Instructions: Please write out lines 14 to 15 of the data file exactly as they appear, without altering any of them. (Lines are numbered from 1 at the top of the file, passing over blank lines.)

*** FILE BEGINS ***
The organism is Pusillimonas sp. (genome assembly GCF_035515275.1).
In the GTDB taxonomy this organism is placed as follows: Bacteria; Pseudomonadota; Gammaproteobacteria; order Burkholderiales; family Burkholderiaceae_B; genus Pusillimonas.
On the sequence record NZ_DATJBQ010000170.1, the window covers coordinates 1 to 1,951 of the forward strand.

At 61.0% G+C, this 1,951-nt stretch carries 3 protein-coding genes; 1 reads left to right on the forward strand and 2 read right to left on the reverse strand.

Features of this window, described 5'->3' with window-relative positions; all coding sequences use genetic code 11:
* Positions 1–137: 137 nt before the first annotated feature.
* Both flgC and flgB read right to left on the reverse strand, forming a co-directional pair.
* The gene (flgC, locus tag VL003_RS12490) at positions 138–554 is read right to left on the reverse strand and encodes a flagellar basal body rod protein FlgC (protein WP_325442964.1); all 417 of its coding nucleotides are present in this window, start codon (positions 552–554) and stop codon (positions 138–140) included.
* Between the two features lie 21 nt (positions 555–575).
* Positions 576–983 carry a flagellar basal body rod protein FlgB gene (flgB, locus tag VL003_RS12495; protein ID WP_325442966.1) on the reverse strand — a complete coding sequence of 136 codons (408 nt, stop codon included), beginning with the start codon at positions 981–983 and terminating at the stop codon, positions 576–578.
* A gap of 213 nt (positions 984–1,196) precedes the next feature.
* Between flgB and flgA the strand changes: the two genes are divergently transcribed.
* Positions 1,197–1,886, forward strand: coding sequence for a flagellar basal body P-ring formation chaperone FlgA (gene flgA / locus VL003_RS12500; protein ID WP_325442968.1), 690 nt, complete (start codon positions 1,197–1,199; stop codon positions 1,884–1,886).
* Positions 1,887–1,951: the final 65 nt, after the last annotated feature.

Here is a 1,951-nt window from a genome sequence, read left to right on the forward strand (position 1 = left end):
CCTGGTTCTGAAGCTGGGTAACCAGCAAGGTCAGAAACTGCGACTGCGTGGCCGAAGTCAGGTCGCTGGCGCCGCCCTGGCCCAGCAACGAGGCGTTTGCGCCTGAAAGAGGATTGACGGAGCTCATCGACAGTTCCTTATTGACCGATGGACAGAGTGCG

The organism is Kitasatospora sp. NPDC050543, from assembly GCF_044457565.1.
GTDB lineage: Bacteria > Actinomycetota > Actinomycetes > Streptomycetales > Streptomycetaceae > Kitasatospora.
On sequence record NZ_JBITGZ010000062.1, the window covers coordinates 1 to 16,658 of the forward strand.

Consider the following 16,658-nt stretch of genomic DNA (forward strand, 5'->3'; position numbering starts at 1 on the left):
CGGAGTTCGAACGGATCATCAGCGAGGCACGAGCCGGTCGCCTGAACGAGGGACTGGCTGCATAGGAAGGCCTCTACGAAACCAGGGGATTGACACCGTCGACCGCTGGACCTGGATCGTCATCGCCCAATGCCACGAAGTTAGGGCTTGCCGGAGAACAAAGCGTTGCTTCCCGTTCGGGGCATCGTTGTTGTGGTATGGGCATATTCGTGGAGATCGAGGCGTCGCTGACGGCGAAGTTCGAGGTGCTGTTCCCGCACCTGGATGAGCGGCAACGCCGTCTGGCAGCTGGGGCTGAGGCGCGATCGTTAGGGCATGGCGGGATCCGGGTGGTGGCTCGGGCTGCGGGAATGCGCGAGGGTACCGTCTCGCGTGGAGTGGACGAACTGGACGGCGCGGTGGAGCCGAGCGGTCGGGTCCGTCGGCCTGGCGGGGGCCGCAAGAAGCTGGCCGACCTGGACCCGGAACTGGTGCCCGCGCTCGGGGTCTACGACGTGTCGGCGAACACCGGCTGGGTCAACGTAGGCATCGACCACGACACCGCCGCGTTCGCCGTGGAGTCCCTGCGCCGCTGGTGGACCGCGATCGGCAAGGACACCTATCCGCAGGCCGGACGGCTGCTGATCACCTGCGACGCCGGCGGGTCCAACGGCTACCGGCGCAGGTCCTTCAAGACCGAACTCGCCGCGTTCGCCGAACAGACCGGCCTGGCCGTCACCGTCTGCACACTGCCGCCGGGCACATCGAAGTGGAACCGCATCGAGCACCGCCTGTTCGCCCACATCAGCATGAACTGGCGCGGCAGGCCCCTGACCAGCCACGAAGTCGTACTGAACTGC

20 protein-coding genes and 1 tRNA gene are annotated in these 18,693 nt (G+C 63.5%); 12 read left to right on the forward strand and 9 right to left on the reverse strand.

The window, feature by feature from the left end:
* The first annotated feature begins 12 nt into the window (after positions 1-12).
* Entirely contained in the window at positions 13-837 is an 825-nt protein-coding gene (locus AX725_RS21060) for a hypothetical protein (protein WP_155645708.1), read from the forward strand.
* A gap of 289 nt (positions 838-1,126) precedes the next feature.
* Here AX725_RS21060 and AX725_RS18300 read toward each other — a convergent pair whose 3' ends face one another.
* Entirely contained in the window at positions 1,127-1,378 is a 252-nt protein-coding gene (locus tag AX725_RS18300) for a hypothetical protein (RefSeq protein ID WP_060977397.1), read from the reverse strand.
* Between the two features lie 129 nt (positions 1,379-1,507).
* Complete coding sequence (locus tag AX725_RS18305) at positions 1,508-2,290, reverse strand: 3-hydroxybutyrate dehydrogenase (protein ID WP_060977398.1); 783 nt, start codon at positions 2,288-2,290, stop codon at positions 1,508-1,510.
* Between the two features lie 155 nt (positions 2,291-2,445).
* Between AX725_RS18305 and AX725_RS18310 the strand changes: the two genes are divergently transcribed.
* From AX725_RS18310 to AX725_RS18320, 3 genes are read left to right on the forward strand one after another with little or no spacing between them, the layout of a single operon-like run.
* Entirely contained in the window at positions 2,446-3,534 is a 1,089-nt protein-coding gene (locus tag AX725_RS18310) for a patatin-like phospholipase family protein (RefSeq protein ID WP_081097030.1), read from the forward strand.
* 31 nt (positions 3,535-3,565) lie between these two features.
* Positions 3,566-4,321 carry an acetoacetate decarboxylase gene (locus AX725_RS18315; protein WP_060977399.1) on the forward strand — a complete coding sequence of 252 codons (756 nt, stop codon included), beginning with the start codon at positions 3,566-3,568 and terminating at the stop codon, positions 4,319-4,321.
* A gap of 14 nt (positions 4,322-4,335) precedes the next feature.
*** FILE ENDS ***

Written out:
* Positions 1,887–1,951: the final 65 nt, after the last annotated feature.

Here is a 1,951-nt window from a genome sequence, read left to right on the forward strand (position 1 = left end):